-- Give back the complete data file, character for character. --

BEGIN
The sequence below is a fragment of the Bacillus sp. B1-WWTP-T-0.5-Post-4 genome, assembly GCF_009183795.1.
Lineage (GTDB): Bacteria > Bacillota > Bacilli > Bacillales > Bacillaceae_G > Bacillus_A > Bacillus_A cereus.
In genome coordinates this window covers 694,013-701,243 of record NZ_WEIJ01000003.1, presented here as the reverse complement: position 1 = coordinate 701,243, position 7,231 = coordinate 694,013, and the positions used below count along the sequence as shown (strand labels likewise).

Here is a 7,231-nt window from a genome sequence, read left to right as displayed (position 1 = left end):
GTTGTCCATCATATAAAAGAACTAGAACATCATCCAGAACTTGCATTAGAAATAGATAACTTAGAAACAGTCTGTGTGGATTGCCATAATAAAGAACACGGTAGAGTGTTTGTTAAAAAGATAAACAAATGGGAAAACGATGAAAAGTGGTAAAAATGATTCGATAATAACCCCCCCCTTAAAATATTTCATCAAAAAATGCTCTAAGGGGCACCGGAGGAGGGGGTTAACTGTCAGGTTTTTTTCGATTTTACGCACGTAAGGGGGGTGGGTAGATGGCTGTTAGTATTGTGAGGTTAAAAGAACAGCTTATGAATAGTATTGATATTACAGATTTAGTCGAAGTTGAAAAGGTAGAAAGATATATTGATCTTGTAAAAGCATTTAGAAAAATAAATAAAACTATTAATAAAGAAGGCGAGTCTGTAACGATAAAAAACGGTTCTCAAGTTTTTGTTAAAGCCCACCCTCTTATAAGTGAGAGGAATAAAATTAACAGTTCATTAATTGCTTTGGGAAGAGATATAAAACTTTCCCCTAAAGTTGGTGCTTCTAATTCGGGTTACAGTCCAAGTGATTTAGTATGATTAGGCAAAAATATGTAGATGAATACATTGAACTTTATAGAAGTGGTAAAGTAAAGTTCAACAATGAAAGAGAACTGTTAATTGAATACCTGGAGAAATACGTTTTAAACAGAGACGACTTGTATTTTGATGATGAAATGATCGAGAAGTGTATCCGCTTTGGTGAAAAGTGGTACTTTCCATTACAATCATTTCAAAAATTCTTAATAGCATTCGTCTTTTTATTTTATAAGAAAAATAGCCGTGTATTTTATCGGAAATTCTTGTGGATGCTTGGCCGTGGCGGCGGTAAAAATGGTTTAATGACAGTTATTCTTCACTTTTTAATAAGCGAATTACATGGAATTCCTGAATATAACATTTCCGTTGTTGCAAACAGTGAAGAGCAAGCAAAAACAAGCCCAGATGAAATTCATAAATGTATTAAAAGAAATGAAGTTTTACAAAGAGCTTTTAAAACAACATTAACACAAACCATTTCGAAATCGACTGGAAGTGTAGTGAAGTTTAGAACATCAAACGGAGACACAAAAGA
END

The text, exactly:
The sequence below is a fragment of the Bacillus sp. B1-WWTP-T-0.5-Post-4 genome, assembly GCF_009183795.1.
Lineage (GTDB): Bacteria > Bacillota > Bacilli > Bacillales > Bacillaceae_G > Bacillus_A > Bacillus_A cereus.
In genome coordinates this window covers 694,013-701,243 of record NZ_WEIJ01000003.1, presented here as the reverse complement: position 1 = coordinate 701,243, position 7,231 = coordinate 694,013, and the positions used below count along the sequence as shown (strand labels likewise).

Here is a 7,231-nt window from a genome sequence, read left to right as displayed (position 1 = left end):
GTTGTCCATCATATAAAAGAACTAGAACATCATCCAGAACTTGCATTAGAAATAGATAACTTAGAAACAGTCTGTGTGGATTGCCATAATAAAGAACACGGTAGAGTGTTTGTTAAAAAGATAAACAAATGGGAAAACGATGAAAAGTGGTAAAAATGATTCGATAATAACCCCCCCCTTAAAATATTTCATCAAAAAATGCTCTAAGGGGCACCGGAGGAGGGGGTTAACTGTCAGGTTTTTTTCGATTTTACGCACGTAAGGGGGGTGGGTAGATGGCTGTTAGTATTGTGAGGTTAAAAGAACAGCTTATGAATAGTATTGATATTACAGATTTAGTCGAAGTTGAAAAGGTAGAAAGATATATTGATCTTGTAAAAGCATTTAGAAAAATAAATAAAACTATTAATAAAGAAGGCGAGTCTGTAACGATAAAAAACGGTTCTCAAGTTTTTGTTAAAGCCCACCCTCTTATAAGTGAGAGGAATAAAATTAACAGTTCATTAATTGCTTTGGGAAGAGATATAAAACTTTCCCCTAAAGTTGGTGCTTCTAATTCGGGTTACAGTCCAAGTGATTTAGTATGATTAGGCAAAAATATGTAGATGAATACATTGAACTTTATAGAAGTGGTAAAGTAAAGTTCAACAATGAAAGAGAACTGTTAATTGAATACCTGGAGAAATACGTTTTAAACAGAGACGACTTGTATTTTGATGATGAAATGATCGAGAAGTGTATCCGCTTTGGTGAAAAGTGGTACTTTCCATTACAATCATTTCAAAAATTCTTAATAGCATTCGTCTTTTTATTTTATAAGAAAAATAGCCGTGTATTTTATCGGAAATTCTTGTGGATGCTTGGCCGTGGCGGCGGTAAAAATGGTTTAATGACAGTTATTCTTCACTTTTTAATAAGCGAATTACATGGAATTCCTGAATATAACATTTCCGTTGTTGCAAACAGTGAAGAGCAAGCAAAAACAAGCCCAGATGAAATTCATAAATGTATTAAAAGAAATGAAGTTTTACAAAGAGCTTTTAAAACAACATTAACACAAACCATTTCGAAATCGACTGGAAGTGTAGTGAAGTTTAGAACATCAAACGGAGACACAAAAGA